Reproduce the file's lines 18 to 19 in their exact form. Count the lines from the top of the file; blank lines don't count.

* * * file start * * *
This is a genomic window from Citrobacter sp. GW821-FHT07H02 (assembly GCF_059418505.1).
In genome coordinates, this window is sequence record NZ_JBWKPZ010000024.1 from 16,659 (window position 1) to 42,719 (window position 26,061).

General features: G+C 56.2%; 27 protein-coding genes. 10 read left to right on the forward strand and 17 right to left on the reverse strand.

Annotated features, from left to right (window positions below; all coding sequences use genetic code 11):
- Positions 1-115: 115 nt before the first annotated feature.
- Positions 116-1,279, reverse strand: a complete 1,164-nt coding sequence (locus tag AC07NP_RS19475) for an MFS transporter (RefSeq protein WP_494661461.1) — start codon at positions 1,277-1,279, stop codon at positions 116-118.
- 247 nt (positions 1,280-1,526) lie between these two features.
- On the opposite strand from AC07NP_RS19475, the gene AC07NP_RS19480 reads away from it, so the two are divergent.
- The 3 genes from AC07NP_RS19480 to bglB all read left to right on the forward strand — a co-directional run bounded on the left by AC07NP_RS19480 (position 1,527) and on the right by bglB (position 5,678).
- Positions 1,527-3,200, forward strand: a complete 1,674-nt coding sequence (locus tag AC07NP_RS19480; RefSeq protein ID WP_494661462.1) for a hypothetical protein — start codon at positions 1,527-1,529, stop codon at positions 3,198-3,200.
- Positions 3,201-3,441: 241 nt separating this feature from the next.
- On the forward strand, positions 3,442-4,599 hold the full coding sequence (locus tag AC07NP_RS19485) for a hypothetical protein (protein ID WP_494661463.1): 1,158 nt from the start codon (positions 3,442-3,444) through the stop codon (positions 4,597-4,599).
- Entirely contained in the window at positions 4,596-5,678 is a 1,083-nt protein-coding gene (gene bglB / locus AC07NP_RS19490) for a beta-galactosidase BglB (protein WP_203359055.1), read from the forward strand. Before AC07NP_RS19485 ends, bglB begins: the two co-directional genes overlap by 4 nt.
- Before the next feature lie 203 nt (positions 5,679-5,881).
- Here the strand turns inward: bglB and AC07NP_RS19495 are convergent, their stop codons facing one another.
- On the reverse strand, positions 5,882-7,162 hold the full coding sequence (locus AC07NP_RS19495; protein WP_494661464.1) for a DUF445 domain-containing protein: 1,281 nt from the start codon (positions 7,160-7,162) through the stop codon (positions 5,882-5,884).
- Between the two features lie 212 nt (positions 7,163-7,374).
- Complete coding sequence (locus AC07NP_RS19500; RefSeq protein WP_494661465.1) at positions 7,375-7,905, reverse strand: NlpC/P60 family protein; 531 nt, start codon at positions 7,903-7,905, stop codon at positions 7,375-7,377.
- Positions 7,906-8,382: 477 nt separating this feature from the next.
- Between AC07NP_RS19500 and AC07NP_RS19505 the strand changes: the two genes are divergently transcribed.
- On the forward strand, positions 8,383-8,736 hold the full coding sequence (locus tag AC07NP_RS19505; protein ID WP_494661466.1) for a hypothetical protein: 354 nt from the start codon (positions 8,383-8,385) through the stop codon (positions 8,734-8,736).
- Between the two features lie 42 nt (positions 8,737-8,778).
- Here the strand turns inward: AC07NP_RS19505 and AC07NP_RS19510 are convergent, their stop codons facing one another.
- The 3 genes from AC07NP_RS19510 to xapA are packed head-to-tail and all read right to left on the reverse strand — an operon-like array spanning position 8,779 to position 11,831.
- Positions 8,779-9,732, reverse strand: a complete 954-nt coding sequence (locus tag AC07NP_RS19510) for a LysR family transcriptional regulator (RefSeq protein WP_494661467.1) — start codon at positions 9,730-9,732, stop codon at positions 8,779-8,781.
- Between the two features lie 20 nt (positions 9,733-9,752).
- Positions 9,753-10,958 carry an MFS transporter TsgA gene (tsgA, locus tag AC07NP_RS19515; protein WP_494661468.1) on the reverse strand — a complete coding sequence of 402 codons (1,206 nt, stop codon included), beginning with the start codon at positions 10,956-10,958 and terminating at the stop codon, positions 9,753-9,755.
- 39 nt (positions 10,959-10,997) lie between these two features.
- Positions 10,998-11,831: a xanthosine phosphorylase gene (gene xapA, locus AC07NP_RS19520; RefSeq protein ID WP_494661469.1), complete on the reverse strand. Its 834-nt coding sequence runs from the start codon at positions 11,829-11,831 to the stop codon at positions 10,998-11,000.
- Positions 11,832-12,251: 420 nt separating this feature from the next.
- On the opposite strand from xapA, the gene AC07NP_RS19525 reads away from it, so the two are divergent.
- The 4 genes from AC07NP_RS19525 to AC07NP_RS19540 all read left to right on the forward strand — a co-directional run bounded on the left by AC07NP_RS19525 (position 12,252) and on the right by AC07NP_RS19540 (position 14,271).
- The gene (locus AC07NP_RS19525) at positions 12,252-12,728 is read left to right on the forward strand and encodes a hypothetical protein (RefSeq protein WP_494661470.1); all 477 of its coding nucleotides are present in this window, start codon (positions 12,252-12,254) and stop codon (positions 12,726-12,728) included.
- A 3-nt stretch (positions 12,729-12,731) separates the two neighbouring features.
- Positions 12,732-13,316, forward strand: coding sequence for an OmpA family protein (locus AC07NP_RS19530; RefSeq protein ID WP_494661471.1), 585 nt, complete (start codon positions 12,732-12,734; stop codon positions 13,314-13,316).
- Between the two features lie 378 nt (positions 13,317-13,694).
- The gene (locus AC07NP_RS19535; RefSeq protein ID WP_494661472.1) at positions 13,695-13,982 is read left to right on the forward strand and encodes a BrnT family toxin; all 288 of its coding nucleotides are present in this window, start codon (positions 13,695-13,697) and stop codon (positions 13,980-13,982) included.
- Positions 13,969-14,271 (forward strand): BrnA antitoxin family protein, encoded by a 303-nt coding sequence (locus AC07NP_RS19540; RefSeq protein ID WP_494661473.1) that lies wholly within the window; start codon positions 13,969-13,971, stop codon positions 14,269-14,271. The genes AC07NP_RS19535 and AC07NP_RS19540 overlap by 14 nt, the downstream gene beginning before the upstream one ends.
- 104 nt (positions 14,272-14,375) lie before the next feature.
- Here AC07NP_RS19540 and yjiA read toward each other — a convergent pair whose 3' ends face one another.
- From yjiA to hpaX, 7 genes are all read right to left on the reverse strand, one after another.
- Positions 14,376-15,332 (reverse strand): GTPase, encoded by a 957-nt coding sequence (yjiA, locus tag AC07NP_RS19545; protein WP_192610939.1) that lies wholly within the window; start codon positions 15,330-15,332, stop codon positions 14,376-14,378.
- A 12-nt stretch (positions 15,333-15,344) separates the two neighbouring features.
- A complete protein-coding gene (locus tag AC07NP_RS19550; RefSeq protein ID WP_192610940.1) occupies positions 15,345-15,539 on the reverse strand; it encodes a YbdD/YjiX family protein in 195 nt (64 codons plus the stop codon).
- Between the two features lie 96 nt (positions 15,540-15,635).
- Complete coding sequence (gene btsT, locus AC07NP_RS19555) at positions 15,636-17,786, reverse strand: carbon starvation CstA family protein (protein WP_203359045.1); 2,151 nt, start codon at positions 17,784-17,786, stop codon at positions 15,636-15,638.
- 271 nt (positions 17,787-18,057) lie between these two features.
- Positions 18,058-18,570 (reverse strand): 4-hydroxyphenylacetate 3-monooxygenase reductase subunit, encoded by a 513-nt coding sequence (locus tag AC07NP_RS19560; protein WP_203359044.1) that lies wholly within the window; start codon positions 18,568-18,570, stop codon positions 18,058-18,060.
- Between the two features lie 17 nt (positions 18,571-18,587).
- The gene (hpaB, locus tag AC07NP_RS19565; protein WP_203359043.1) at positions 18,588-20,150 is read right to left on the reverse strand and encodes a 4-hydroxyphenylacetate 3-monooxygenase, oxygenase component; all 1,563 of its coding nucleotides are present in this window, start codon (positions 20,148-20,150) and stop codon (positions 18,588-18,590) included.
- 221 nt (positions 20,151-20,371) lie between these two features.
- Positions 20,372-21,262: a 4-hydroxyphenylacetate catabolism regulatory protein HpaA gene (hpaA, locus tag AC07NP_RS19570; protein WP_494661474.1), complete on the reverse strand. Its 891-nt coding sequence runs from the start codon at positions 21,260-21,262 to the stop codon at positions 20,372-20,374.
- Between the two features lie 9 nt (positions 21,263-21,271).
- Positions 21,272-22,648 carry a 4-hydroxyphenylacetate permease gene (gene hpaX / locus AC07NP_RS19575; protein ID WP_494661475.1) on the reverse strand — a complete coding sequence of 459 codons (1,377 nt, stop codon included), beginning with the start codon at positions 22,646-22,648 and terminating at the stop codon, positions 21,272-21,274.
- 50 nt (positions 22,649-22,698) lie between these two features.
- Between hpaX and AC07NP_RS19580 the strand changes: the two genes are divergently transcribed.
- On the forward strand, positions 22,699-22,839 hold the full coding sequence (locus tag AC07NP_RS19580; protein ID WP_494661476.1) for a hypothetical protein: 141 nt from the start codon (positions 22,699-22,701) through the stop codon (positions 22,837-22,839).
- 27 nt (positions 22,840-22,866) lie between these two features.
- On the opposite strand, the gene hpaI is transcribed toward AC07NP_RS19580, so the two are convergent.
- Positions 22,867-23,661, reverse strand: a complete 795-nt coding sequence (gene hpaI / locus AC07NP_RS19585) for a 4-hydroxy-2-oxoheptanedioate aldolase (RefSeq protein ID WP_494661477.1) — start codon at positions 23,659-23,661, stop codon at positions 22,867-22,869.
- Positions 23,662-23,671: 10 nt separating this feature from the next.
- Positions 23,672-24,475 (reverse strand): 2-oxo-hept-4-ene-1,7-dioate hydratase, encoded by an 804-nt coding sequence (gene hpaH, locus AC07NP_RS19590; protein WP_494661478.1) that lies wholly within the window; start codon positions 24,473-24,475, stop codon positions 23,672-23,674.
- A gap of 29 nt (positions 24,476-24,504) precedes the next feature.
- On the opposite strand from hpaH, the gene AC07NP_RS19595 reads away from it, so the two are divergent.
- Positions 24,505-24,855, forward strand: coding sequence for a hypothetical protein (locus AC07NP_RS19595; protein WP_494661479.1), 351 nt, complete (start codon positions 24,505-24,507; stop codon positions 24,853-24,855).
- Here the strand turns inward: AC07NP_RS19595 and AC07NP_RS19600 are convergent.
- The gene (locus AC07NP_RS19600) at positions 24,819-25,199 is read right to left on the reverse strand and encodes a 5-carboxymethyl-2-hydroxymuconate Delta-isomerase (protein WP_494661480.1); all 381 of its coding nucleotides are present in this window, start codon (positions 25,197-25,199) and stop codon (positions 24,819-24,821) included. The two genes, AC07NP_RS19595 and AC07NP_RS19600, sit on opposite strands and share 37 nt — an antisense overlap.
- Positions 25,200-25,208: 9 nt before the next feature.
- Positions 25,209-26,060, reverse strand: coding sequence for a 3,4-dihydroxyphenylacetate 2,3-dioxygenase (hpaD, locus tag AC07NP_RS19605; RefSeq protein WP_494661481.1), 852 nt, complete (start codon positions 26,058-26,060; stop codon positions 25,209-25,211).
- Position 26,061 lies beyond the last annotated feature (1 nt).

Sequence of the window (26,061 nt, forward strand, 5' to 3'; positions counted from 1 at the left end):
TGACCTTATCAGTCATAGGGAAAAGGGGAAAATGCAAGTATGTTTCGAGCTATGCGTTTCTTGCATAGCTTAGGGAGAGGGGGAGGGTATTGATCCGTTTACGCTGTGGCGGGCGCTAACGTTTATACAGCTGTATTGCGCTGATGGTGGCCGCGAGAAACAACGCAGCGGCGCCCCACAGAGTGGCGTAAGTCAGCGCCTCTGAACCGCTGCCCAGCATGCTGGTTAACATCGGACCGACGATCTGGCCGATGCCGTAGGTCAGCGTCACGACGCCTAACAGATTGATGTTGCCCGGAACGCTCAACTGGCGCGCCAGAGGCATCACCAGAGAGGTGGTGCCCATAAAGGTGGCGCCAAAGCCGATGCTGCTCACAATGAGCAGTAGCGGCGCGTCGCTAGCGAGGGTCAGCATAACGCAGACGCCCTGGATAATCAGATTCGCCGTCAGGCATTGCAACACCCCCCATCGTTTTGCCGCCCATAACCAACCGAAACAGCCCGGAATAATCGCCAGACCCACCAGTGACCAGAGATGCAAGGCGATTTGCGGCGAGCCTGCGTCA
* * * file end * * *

- Complete coding sequence (locus AC07NP_RS19500; RefSeq protein WP_494661465.1) at positions 7,375-7,905, reverse strand: NlpC/P60 family protein; 531 nt, start codon at positions 7,903-7,905, stop codon at positions 7,375-7,377.
- Positions 7,906-8,382: 477 nt separating this feature from the next.